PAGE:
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Page Title: Safe Work Areas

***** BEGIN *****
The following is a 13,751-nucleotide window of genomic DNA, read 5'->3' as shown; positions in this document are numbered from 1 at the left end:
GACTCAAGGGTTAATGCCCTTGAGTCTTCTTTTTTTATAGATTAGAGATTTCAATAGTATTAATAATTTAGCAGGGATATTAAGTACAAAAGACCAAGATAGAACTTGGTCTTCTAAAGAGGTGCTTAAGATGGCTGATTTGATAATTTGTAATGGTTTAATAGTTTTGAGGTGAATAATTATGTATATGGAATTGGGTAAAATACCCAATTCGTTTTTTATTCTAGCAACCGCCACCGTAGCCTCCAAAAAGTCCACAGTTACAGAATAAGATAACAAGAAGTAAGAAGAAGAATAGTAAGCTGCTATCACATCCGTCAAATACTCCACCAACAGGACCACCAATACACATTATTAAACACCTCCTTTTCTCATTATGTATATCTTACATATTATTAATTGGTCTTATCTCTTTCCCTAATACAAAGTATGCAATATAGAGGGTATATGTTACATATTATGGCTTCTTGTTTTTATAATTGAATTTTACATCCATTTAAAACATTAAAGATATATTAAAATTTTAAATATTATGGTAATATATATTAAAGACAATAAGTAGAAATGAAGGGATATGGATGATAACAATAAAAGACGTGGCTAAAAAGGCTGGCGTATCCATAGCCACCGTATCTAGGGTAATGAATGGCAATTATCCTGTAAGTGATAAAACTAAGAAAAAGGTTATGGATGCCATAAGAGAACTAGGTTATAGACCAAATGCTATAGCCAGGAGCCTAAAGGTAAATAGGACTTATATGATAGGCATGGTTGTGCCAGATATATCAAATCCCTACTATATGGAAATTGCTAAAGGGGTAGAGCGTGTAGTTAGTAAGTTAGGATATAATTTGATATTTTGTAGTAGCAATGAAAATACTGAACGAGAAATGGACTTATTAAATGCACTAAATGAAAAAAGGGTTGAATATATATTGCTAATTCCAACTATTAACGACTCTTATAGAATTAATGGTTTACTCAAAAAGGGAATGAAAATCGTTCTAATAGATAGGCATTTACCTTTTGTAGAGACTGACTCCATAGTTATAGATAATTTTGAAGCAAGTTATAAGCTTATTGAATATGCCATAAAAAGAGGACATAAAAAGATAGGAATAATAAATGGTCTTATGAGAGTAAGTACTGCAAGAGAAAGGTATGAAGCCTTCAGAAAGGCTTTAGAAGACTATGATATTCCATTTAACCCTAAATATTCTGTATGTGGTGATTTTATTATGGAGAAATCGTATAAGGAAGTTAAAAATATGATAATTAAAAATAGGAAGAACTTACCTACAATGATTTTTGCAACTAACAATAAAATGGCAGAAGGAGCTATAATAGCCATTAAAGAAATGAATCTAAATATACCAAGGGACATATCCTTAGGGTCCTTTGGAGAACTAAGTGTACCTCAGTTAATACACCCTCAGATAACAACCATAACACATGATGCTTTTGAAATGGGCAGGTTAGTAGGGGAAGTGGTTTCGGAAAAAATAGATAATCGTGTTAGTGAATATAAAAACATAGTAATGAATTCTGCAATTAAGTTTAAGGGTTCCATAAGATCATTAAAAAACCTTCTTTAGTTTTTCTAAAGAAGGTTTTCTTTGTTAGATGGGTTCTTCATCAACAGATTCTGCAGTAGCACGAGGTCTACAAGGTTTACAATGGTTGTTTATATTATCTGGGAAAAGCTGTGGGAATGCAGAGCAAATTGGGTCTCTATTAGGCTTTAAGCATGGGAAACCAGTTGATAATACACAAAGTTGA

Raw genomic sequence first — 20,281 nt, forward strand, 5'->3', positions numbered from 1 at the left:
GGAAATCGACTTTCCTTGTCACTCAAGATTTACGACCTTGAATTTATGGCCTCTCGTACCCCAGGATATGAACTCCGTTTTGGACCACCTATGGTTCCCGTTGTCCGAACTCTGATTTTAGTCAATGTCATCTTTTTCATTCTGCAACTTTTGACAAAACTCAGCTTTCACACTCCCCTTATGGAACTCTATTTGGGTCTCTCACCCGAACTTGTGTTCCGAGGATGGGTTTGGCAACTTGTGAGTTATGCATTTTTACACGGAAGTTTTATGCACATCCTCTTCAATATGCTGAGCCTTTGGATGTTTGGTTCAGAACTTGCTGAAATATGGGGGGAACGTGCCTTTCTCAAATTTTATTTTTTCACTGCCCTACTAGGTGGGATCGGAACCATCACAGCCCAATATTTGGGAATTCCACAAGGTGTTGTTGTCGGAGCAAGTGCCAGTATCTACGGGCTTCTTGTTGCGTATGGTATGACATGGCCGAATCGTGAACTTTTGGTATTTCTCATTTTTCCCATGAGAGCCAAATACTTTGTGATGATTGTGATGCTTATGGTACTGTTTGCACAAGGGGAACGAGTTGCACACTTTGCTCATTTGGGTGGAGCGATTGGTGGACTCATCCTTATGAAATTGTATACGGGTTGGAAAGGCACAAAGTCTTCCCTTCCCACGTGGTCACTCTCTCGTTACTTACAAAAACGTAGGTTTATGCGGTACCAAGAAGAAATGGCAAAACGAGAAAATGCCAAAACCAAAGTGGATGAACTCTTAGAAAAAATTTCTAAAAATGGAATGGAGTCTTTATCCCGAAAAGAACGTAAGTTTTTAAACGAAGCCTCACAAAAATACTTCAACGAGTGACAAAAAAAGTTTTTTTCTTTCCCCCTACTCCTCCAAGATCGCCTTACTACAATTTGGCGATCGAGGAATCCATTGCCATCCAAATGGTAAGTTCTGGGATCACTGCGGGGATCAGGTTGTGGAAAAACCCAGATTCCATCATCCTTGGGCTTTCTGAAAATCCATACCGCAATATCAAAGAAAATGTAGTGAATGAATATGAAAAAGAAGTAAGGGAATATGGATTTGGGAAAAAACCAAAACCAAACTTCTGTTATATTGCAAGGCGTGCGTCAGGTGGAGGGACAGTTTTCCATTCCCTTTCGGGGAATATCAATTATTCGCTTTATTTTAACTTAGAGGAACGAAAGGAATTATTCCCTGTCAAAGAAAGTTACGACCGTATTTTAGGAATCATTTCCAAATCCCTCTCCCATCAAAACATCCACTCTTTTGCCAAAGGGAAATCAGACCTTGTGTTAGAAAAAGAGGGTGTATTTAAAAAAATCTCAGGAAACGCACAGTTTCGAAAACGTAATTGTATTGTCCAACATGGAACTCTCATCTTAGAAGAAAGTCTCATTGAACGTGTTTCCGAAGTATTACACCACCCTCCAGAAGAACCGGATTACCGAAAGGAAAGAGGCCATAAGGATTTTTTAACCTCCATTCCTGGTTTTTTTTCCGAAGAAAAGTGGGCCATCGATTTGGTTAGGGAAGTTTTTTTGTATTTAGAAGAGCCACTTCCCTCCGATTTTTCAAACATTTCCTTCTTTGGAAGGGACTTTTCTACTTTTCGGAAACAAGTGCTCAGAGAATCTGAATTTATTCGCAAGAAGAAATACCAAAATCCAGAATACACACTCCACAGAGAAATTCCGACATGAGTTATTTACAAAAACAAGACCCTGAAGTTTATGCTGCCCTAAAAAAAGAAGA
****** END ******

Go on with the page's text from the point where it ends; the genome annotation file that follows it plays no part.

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Figure 3-2.–Safe work areas. 5.  Do  not  mix  lines  of  different  materials  or constructions.  This  is  an  unsafe  practice  because unequal  stretch  results  in  unequal  loading. 6. Shiphandlers and linehandlers should be made aware the new aramid line is a low-stretch line and that it does not neck down appreciably when put under a strain. The strain should be carefully controlled to avoid excessive tension. This is best accomplished by having linehandlers check the line frequently until they have the feel of it. 7. As with all other lines, it is recommended you use chafing gear where aramid lines pass through chocks. If the cover of any strand of the aramid line is abraded to the extent that the inner fibers are visible but not damaged, the strand or entire line may be served with marline  or  synthetic  cord.  If  the  inner  fibers  are damaged, you must cut out that section of the line and re-splice  it. The three following safety rules for line-handling must be heeded regardless of the line fiber material: 1.   Never stand in the bight of a line or in the direct line of pull when the line is being pulled or under tension. See figure 3-2 for an example of bight areas. 2. Never continue to increase the load on a line after the rigs have been two-blocked or tightened. Many injuries  and  fatalities  have  occurred  when  operators have  not  observed  this  rule. 3.   Remember: A safety observer is a must in every case where lines are being worked. Before using new three-strand synthetic fiber line, it should be faked down on deck and allowed to relax for 24 hours. The shorter the line, the less time the relaxing process takes; for example, a length of less than 50 feet will relax in 1 hour. When wet, synthetic line shrinks slightly but does not swell or stiffen. When the line is tensioned, the water squeezes out; and under working loads, it appears as vapor. Because line under tension develops friction and, thus, heat, the water has a beneficial cooling effect. Nylon differs from natural fiber line in that it stretches under load, yet recovers to its normal size when tension is removed. With plain-laid and cable-laid nylon, a stretch of one-third of its length is normal under safe working loads. A stretch of 40-percent of its length is the critical point, and it parts at 50-percent stretch. With  double  braided  nylon,  the  critical  point  is  reached when the line is stretched 27 percent; it parts when the stretch is 30 percent. This elongation at times may be a disadvantage, but it can be reduced by doubling up the lines by passing bight. Nylon line can stand repeated stretching  with  no  serious  effect. Sharp, cracking noises, caused by readjustment of the strands, are heard when applying a load to new cable-laid hawsers. Nylon line that has been under 3-5

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